Section 21 (2) (A) of the Education (Scotland) Act 1980

Created on: 25 Jan 2018 | Last modified: 15 Jul 2022


1.1 The following motion was remitted to Council at the June 2009 Annual General Meeting and the Executive Committee, at its meeting on 13 November 2009, asked for a paper to be prepared in order that the matter could be given further consideration prior to coming to a decision:

"That this AGM call on the Scottish Government to take steps to repeal Section 21(2)(A) of the Education (Scotland) Act 1980".

1.2 Section 21 of the Education (Scotland) Act 1980 states:

"All teachers appointed to the staff of any such school by the education authority shall in every case be teachers who satisfy the Secretary of State as to qualification, and shall require to be approved as regards their religious belief and character by representatives of the Church or denominational body in whose interest the school has been conducted."

It is for the church or denominational body alone to consider whether an applicant for a post is approved in terms of the 1980 Act. Separate approval is required for each post applied for regardless of whether the applicant is currently approved on not.

1.3 The relatively recent "McNab" case, although portrayed in the media as a fundamental challenge to Section 21 of the 1980 Education Act, actually centred on a very narrow point of law ie the operation of the "Strathclyde" list of posts which required church approval. The Employment Appeal Tribunal made it clear that the approval process applies to all teachers and that Section 21 of the 1980 Act does not prevent any Council from interviewing any teacher for a post in a denominational school.

Previous EIS Policy regarding Section 21 of the 1980 Education Act

2.1 The 1998 Annual General Meeting approved the following resolution:

“That this AGM instructs Executive Council to investigate and report on:

  1. the legality of the current position as regards access to teaching posts in Roman
    Catholic Schools, and;
  2. the likely costs of raising a legal challenge to the current position.

This report should be submitted to the November meeting of Executive Council."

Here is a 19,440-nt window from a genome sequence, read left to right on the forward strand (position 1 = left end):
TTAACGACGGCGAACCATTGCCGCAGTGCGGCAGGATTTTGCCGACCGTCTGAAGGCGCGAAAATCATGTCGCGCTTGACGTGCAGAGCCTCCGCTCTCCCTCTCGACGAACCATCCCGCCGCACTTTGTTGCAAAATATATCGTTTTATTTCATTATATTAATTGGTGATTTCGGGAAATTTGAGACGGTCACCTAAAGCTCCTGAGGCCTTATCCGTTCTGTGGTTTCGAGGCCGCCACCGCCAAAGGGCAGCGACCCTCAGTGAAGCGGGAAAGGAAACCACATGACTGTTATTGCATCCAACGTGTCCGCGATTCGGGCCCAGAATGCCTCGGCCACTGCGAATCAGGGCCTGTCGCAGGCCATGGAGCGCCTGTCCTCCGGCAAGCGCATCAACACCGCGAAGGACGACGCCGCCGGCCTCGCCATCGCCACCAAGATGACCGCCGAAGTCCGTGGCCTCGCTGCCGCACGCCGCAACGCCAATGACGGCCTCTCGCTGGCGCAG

Legal advice was secured which, in summary, stated that "Section 21 of the Education (Scotland) Act, as amended, is not challengeable in respect of access to teaching posts in Roman Catholic Schools." The Executive Council agreed to take no further action in respect of the AGM resolution.

2.2 In 1999 the following motion was remitted to Executive Council:

"That this AGM instruct the Executive Council to campaign through the Scottish Parliament for the abolition of denominational schools, subject first to obtaining the consent of the churches, parents, or denominational bodies, in whose interests the schools are conducted, for such abolition."

A survey of Local Associations was conducted and, as a result of the limited responses received (only one Local Association focused on the "approval" of candidates for appointment in denominational schools), it was agreed to take no further action on the remitted motion.

2.3 The 2003 AGM approved the following resolution: 

"That this AGM resolves to seek revision of Section 21 of the Education (Scotland) Act 1980 to ensure the abolition of religious discrimination in the employment of teachers."

The Finance and General Purposes Committee, in September 2003, decided to subsume the matter of a revision of Section 21 of the Education (Scotland) Act 1980 in discussions with the Scottish Executive and the Catholic Education Commission.

2.4 In 2004, following the completion of discussions with the Catholic Education Commission and the (then) Scottish Executive Education Department, legal advice was sought by the EIS in relation to the inter-relationship amongst the Employment Equality (Religion and Belief) Regulations 2003, the originating EC Equal Treatment Directive (2000/78) and Section 21 of the Education (Scotland) Act 1980.

Firstly, our advising solicitors pointed out that the 2003 Regulations (particularly Regulation 39) state that they are: "without prejudice to Section 21 of the Education (Scotland) Act 1980". However, there might be some scope to attack the 2003 Regulations on the basis that they do not fully comply with article 4.2 of the Equal Treatment Directive.

The Directive allows member states to retain national legislation relating to churches and other organisations with an ethos based on religion or belief and where a person’s religion or belief constitutes "a genuine legitimate and justified occupational requirement".

However, our advising solicitors' view was that "such a challenge was by no means guaranteed". The matter was then left to the Employment Relations Committee to give consideration to any relevant cases which were brought to its attention in line with the Committee's usual practice.


The EIS has been involved in previous discussions relating both to the principle and practice of the application of Section 21(2)(A) of the Education (Scotland) Act 1980.

It is recommended, therefore, that a formal approach is made to the Scottish Government requesting that the Working Group established in 2002 (involving the Catholic Education Commission, COSLA, the Scottish Government and Teacher Unions) be re-established to consider, inter alia, the application of the "approval process" across the country.

In the first instance it is suggested that a letter is sent to the Cabinet Secretary for Education and Lifelong Learning proposing the resurrection of this government sponsored Working Group.

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